In the first part of this topic, we talked about steps the troop committee can take to help the troop prepare for summer camp. Â Let’s continue with a few more things the committee needs to make sure happen prior to camp.
- Selling the camp program – Parents who are new to Boy Scouts may be hesitant to send their sons off for a week in the woods without them. Â The committee’s responsibility is to educate parents about summer camp. Â This includes the value of summer camp – the camaraderie, advancement, bonding with the troop, learning self-reliance, personal achievement, trying new things, all in a trusted Scouting environment. Â It also includes the mechanics of what to expect, what needs to be done to prepare, how the camp operates, how boys will get there and back, which adults will be at camp with the boys, and when and how parents can come and visit (and if they should). Â Homesickness is a big issue with first-year campers (and sometimes the parents too), so be sure to provide resources and advice on dealing with it.
- Health form requirements – Hopefully, your troop is collecting and filing the new individual health and medical record forms on each member (youth and adults). Â Parts A and C Â are to be completed and kept on file. Â Summer camp, or any long-term camping lasting more than 72 hours, requires Part B to be completed as well. Â Part B requires a doctor’s exam and signature, and must have been completed within the 12 months prior to camp. [See below] These are new requirements this year and many parents are not familiar with them. Â Parents new to Boy Scouts are probably unaware of the need for a physical (and no, you can’t use a physical from another activity, such as school or sports, attached to the BSA form), and parents who have been around a while may not know the need for an annual physical, rather thinking that for youth it’s only due every three years. Â The committee needs to make parents aware of these requirements and track the return of the health forms to make sure everyone is in compliance. Â You don’t want the heartbreak of a boy turned away from camp because he didn’t have his medical forms completed properly. Â In Michigan, we have a new requirement that any adult present at summer camp must have a letter from the state’s department of health stating that he or she does not appear on the central registry of child abusers. Â Many other states have a similar requirement. Â Your camp should have details.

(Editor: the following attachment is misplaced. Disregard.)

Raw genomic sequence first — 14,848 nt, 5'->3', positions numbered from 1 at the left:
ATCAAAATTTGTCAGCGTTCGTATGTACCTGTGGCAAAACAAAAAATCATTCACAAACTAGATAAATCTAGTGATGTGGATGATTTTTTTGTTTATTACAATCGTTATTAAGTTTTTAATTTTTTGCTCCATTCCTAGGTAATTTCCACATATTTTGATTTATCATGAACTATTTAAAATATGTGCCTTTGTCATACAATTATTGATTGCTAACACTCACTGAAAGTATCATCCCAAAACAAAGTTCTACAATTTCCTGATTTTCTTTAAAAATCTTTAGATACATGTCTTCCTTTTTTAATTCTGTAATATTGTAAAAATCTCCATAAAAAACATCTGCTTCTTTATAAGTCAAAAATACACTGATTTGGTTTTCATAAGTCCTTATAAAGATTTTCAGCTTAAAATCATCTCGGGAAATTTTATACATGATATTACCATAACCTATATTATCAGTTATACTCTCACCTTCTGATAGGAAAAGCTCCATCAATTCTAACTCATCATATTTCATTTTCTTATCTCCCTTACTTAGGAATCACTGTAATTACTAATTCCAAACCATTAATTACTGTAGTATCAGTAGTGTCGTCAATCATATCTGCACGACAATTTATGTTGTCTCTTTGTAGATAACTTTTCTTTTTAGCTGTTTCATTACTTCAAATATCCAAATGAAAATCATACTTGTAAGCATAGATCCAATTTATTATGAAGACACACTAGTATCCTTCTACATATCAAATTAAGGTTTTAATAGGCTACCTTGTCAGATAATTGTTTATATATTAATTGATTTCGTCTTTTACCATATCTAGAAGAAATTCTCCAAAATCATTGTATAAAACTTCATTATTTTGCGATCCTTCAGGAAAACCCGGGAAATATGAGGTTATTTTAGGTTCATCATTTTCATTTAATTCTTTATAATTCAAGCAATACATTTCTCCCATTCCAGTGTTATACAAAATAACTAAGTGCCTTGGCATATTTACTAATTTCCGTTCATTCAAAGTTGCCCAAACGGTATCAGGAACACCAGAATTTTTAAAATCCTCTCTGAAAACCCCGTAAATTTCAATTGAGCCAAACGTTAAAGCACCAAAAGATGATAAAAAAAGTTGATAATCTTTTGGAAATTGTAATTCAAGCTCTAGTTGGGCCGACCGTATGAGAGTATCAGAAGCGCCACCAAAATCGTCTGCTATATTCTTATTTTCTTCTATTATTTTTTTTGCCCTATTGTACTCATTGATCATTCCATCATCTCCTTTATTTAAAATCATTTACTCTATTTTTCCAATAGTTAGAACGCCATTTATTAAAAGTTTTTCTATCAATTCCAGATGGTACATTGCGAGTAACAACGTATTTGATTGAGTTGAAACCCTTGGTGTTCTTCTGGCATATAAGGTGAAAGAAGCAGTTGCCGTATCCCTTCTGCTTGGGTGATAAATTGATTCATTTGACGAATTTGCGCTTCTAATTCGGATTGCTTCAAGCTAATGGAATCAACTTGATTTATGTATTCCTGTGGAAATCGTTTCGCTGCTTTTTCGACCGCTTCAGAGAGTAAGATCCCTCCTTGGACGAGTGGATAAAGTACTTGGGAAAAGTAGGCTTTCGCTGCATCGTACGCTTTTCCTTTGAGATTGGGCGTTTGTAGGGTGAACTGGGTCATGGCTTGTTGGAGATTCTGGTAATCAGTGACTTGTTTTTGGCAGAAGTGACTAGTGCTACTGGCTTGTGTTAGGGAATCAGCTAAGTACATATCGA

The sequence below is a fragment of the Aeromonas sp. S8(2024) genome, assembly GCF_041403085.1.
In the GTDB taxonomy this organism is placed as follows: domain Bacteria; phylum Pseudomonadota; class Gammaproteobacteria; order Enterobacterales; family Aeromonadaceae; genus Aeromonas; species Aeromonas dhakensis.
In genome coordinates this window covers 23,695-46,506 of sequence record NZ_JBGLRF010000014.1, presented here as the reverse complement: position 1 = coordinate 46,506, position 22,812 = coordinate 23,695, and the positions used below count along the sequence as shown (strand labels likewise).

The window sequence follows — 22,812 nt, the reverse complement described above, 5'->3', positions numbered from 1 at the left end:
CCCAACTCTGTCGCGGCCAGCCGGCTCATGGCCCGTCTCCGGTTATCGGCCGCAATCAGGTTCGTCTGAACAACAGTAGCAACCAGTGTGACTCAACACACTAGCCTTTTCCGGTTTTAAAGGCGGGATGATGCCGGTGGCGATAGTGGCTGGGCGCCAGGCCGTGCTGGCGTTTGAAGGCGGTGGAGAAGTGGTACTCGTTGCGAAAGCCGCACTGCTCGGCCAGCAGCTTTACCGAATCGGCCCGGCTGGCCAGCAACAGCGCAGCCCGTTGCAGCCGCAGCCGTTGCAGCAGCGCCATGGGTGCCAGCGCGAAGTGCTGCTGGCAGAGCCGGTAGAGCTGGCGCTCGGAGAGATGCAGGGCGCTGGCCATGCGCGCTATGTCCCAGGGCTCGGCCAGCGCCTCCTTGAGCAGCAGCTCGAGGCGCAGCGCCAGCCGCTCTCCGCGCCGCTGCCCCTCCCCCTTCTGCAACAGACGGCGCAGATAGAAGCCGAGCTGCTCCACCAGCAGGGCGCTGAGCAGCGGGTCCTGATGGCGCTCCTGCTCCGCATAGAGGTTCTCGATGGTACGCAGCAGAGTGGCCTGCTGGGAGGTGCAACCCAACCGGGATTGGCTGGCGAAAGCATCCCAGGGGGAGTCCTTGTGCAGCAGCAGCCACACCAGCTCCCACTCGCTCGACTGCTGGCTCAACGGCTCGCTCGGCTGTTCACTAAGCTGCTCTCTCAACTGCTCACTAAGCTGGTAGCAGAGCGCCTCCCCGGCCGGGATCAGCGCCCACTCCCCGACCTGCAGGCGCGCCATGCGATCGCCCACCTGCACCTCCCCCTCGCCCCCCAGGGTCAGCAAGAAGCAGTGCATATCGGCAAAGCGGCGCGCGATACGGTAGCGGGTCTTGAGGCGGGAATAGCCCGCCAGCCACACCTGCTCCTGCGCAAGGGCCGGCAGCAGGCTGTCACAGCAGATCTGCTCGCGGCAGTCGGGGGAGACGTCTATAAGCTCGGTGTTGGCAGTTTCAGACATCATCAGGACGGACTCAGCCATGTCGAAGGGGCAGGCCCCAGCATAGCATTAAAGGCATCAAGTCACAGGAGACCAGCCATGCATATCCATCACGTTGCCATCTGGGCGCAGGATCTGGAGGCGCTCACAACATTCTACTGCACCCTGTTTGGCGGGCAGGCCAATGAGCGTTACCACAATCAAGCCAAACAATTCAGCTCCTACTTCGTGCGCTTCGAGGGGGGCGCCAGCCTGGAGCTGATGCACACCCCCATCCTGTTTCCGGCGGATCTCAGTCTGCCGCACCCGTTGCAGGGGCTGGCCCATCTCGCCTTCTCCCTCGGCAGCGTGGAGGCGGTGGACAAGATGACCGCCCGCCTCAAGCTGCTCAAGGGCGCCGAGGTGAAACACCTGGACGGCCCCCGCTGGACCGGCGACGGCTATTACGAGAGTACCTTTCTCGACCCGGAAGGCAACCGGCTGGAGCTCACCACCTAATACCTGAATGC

- Determine equipment and supply needs – Are you using your troop’s tents or the camp’s? Â What about meal preparation – are you doing it yourself or eating in the dining hall? What other equipment will you need? Shelters, tables/chairs, lanterns, water coolers? Are you bringing your troop trailer? If so, who is towing it up and back? You need to make sure everything needed is available and transported to camp. Â Use previous years’ experience as a guideline, but review the list, make any changes necessary, and make sure you have everything you need.
Next time we’ll pick up with ways the troop committee can provide support during summer camp week.
Note: Since this post was written, the BSA has again revised the personal health and medical record form, and rearranged the parts. Part A is still the basic personal information, but Part B is now the certification (signature) section, and Part C is the medical practitioner’s examination. The procedures are still the same — a physical exam is required annually for all ages for activities lasting over 72 hours.
Other articles in this series:
- Getting ready for summer camp, part 1
- Getting ready for summer camp, part 3
- Summer Camp: after you’re home